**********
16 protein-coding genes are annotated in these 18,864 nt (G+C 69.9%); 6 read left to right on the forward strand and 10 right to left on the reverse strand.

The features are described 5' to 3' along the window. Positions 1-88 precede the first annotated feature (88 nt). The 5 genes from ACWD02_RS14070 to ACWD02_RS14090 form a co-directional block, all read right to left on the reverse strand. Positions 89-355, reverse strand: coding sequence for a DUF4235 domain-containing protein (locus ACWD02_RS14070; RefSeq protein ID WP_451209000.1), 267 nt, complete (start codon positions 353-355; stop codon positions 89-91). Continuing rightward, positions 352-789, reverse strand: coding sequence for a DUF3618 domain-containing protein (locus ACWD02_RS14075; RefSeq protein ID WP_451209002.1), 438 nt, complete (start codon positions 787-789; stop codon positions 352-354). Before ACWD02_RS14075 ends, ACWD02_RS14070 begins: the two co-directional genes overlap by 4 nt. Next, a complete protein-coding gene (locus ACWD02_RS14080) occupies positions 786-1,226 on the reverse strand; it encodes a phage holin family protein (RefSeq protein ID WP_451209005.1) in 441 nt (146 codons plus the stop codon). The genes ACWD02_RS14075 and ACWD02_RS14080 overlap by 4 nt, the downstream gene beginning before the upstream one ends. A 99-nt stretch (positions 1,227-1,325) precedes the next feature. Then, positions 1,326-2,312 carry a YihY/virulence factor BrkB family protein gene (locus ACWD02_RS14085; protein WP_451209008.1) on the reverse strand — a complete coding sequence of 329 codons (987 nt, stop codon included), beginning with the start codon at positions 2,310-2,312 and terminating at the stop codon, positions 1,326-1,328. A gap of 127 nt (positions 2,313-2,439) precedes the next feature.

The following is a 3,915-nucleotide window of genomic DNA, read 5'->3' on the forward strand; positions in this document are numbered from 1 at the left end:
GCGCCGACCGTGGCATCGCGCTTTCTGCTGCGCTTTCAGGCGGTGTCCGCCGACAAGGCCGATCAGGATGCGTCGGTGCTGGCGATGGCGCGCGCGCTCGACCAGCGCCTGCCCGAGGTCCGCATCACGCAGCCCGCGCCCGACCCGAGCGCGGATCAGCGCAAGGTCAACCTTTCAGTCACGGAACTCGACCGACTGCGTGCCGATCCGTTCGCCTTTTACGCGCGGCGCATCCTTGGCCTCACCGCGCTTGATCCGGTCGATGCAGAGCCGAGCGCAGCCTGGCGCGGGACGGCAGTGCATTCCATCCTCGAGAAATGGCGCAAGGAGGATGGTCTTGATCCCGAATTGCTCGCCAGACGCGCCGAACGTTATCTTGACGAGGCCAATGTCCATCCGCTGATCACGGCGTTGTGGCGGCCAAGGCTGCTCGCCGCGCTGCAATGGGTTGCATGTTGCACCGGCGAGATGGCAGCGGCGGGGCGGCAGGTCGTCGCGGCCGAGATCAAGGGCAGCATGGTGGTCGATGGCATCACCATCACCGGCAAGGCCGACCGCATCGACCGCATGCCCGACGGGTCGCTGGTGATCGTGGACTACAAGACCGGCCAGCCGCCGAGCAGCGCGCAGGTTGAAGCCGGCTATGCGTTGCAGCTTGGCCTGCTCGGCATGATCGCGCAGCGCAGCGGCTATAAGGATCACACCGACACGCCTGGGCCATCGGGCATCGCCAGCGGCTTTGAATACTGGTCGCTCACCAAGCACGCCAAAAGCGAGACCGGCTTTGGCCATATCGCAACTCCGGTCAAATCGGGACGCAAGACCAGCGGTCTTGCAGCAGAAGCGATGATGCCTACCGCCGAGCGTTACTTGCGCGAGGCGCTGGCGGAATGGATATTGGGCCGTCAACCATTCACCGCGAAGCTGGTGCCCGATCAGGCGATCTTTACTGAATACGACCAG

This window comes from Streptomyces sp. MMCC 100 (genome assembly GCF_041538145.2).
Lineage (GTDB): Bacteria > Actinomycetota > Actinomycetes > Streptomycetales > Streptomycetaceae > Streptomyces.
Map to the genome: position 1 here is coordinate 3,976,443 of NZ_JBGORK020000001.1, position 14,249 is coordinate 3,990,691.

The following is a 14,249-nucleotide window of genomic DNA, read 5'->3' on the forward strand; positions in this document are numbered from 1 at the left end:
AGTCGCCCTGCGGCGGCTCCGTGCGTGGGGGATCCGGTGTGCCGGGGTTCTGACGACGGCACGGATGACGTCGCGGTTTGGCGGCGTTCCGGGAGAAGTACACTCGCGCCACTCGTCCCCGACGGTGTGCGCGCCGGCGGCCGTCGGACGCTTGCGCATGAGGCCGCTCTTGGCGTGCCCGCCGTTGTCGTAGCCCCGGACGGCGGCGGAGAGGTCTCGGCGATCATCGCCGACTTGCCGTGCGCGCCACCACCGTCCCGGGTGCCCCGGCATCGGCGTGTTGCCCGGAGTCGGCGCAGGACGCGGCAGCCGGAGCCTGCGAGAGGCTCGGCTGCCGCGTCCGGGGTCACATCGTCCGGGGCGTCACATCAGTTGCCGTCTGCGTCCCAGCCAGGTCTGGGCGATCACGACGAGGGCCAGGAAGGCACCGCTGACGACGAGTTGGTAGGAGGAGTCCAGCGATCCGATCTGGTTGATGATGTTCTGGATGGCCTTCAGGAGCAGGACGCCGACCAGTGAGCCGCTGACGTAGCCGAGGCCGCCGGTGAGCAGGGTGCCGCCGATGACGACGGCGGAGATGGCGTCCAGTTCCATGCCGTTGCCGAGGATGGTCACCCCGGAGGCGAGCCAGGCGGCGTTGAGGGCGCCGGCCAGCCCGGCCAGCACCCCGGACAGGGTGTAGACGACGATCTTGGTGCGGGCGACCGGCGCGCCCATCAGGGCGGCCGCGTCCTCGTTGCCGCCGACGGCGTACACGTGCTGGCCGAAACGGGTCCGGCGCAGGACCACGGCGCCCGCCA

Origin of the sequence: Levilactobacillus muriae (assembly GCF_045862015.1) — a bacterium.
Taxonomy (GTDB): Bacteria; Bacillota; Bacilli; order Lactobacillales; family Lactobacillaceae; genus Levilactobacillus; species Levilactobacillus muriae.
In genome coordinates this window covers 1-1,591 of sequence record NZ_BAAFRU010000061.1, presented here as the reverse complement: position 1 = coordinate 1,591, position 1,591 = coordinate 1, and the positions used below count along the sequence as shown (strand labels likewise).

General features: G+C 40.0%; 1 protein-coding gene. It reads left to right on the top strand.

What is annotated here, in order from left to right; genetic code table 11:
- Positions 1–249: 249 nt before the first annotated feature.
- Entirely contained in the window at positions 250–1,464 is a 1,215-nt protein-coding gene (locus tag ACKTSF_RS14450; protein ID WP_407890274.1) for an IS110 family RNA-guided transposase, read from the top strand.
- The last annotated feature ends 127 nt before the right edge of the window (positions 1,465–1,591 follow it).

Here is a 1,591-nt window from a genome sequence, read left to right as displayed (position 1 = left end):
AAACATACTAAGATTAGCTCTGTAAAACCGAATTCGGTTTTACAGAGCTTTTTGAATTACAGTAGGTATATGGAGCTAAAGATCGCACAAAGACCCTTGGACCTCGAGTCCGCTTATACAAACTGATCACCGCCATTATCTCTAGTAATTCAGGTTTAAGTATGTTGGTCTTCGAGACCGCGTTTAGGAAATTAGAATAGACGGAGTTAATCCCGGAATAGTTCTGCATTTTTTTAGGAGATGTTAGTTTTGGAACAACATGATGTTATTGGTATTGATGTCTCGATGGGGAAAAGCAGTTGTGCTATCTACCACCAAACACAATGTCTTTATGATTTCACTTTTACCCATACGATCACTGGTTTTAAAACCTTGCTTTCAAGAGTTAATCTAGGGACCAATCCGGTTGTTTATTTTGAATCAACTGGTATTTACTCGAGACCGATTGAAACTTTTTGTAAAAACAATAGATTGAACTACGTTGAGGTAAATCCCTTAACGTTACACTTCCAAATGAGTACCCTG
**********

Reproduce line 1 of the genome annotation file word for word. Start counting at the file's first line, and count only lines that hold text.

16 protein-coding genes are annotated in these 18,864 nt (G+C 69.9%); 6 read left to right on the forward strand and 10 right to left on the reverse strand.